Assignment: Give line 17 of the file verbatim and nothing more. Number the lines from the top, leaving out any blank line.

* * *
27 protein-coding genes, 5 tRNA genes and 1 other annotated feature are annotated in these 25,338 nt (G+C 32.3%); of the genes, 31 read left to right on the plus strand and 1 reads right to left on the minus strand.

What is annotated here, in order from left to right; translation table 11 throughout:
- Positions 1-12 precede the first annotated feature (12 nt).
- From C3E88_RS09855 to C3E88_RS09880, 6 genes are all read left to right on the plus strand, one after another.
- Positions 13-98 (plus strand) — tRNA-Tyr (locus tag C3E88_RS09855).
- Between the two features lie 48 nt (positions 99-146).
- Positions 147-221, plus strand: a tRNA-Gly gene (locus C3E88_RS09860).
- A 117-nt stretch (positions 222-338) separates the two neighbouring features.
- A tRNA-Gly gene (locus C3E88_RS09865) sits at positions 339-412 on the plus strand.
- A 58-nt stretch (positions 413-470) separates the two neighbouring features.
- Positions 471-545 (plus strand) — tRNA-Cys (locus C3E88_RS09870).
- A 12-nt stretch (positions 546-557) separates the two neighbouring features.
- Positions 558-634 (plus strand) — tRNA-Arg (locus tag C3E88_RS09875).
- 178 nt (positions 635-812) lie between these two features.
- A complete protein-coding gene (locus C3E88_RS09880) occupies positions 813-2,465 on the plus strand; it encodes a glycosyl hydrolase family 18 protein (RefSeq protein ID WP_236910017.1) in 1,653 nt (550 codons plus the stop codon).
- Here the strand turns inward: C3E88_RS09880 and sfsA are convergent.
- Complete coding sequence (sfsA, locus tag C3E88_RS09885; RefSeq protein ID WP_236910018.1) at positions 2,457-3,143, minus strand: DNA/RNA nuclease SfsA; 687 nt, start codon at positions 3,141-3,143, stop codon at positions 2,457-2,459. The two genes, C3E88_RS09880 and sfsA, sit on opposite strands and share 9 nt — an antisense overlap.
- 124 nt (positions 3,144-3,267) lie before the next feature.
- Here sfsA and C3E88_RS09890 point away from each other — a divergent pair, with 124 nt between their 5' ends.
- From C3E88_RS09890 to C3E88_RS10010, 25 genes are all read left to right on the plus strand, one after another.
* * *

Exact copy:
- Complete coding sequence (sfsA, locus tag C3E88_RS09885; RefSeq protein ID WP_236910018.1) at positions 2,457-3,143, minus strand: DNA/RNA nuclease SfsA; 687 nt, start codon at positions 3,141-3,143, stop codon at positions 2,457-2,459. The two genes, C3E88_RS09880 and sfsA, sit on opposite strands and share 9 nt — an antisense overlap.